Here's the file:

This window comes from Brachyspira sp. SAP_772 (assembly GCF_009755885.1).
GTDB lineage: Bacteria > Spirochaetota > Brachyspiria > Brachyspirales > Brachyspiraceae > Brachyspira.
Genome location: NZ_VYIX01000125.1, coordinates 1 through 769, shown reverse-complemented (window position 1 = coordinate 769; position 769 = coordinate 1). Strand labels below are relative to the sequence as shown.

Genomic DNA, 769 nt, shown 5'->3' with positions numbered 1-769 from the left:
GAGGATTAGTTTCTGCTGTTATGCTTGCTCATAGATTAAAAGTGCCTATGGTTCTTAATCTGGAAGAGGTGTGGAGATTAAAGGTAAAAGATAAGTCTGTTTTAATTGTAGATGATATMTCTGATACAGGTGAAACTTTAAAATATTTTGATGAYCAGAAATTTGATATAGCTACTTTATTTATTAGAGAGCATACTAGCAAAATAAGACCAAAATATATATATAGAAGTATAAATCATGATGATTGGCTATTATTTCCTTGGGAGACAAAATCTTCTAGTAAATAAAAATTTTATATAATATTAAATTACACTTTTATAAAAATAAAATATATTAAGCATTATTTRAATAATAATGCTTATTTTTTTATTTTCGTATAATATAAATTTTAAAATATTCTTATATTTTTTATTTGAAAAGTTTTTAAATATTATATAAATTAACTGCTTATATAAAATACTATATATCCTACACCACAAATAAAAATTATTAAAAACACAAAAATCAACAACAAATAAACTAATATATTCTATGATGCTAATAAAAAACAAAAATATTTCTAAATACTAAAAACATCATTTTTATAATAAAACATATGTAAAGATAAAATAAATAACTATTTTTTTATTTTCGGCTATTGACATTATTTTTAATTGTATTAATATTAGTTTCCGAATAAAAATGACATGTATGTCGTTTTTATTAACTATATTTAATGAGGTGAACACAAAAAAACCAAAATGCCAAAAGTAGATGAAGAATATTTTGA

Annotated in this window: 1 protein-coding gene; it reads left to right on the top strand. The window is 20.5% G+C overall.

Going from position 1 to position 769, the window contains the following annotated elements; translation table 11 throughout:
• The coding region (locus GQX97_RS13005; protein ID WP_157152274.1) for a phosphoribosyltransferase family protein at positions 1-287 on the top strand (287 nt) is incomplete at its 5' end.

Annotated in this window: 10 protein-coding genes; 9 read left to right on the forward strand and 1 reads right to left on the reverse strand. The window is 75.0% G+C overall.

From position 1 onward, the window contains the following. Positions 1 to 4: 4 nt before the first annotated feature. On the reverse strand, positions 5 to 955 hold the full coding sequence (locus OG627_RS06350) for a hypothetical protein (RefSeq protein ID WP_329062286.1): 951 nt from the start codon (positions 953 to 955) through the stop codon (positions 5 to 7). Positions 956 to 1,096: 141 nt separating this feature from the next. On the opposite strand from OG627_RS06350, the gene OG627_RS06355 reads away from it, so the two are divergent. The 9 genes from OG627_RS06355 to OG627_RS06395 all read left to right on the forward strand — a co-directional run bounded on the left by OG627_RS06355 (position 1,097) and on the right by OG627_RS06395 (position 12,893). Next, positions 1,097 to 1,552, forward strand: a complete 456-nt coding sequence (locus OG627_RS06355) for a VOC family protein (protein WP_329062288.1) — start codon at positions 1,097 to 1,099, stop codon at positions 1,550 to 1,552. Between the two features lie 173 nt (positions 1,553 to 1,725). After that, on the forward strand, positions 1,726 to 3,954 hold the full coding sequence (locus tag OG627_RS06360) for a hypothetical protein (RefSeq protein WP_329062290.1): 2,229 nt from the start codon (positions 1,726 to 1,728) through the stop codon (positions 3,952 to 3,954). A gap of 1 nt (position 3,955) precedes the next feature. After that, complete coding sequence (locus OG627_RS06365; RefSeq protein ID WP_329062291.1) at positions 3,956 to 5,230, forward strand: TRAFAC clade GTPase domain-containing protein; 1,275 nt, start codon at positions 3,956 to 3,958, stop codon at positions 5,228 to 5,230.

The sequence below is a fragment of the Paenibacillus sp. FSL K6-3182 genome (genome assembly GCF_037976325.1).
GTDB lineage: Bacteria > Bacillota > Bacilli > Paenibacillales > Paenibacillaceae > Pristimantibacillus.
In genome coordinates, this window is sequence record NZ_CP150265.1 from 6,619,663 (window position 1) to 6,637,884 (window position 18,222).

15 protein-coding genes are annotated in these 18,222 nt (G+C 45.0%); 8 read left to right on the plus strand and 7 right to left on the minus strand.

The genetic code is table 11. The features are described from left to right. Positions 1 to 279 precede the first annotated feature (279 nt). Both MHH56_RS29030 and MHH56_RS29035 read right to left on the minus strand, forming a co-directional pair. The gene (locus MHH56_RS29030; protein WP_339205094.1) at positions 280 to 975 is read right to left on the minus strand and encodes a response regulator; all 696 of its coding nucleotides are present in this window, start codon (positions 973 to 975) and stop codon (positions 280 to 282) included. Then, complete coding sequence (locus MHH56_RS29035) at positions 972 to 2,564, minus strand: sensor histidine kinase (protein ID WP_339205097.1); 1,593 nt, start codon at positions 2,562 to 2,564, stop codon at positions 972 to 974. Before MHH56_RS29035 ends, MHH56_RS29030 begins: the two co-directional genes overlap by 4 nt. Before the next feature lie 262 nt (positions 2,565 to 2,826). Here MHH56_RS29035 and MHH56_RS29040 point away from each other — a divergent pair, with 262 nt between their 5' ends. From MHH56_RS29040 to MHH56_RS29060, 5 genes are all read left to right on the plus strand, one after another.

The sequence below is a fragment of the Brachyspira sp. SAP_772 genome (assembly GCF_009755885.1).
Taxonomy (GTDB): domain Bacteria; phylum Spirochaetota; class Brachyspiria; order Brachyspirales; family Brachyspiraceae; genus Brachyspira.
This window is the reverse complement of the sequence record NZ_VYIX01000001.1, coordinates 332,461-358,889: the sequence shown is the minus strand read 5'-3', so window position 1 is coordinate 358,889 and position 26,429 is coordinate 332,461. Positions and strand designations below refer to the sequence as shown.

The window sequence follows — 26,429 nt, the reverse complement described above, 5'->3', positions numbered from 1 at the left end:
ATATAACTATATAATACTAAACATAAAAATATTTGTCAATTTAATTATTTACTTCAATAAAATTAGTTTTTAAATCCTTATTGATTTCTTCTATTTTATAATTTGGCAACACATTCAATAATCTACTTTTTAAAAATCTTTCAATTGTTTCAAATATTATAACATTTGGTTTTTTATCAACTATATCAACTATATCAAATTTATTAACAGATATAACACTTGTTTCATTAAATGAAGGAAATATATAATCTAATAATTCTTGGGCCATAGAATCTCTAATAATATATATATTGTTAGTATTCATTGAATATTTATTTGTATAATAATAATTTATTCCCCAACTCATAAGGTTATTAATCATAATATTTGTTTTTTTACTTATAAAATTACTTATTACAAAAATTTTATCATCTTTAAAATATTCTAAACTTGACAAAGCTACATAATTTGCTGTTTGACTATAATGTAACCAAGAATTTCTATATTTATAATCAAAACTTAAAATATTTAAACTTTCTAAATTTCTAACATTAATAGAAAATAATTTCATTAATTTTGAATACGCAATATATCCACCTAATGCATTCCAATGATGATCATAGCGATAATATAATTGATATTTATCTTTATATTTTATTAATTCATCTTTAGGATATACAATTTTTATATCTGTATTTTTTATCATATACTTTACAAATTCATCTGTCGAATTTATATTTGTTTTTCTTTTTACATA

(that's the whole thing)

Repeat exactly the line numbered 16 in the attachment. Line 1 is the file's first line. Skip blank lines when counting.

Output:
The sequence below is a fragment of the Brachyspira sp. SAP_772 genome (assembly GCF_009755885.1).